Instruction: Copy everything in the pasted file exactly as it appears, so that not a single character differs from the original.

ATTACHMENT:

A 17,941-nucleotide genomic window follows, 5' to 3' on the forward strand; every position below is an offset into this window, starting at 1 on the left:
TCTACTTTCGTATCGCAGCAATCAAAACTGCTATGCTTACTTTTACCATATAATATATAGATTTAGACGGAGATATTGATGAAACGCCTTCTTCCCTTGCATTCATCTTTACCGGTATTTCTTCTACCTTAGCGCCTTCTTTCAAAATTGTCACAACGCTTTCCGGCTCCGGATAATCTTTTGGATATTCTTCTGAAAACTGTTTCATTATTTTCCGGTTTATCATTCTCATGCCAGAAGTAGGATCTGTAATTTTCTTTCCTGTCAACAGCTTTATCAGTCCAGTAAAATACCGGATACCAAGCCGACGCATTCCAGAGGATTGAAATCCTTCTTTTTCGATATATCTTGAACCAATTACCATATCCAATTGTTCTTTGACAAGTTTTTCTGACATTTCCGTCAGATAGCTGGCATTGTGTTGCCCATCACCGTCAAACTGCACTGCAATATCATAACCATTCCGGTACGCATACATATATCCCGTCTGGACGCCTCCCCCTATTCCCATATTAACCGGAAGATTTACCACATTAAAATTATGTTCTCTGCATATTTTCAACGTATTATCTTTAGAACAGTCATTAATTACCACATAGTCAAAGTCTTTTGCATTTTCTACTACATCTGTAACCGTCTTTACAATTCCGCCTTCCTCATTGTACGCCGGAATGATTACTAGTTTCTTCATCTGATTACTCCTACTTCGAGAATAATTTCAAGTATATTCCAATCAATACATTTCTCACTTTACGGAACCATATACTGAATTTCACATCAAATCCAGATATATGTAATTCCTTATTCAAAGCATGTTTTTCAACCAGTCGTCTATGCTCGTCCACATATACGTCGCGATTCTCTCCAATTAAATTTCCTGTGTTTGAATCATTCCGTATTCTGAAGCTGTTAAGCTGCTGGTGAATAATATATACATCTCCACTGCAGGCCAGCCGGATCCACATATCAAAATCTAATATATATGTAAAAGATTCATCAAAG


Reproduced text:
A 17,941-nucleotide genomic window follows, 5' to 3' on the forward strand; every position below is an offset into this window, starting at 1 on the left:
TCTACTTTCGTATCGCAGCAATCAAAACTGCTATGCTTACTTTTACCATATAATATATAGATTTAGACGGAGATATTGATGAAACGCCTTCTTCCCTTGCATTCATCTTTACCGGTATTTCTTCTACCTTAGCGCCTTCTTTCAAAATTGTCACAACGCTTTCCGGCTCCGGATAATCTTTTGGATATTCTTCTGAAAACTGTTTCATTATTTTCCGGTTTATCATTCTCATGCCAGAAGTAGGATCTGTAATTTTCTTTCCTGTCAACAGCTTTATCAGTCCAGTAAAATACCGGATACCAAGCCGACGCATTCCAGAGGATTGAAATCCTTCTTTTTCGATATATCTTGAACCAATTACCATATCCAATTGTTCTTTGACAAGTTTTTCTGACATTTCCGTCAGATAGCTGGCATTGTGTTGCCCATCACCGTCAAACTGCACTGCAATATCATAACCATTCCGGTACGCATACATATATCCCGTCTGGACGCCTCCCCCTATTCCCATATTAACCGGAAGATTTACCACATTAAAATTATGTTCTCTGCATATTTTCAACGTATTATCTTTAGAACAGTCATTAATTACCACATAGTCAAAGTCTTTTGCATTTTCTACTACATCTGTAACCGTCTTTACAATTCCGCCTTCCTCATTGTACGCCGGAATGATTACTAGTTTCTTCATCTGATTACTCCTACTTCGAGAATAATTTCAAGTATATTCCAATCAATACATTTCTCACTTTACGGAACCATATACTGAATTTCACATCAAATCCAGATATATGTAATTCCTTATTCAAAGCATGTTTTTCAACCAGTCGTCTATGCTCGTCCACATATACGTCGCGATTCTCTCCAATTAAATTTCCTGTGTTTGAATCATTCCGTATTCTGAAGCTGTTAAGCTGCTGGTGAATAATATATACATCTCCACTGCAGGCCAGCCGGATCCACATATCAAAATCTAATATATATGTAAAAGATTCATCAAAG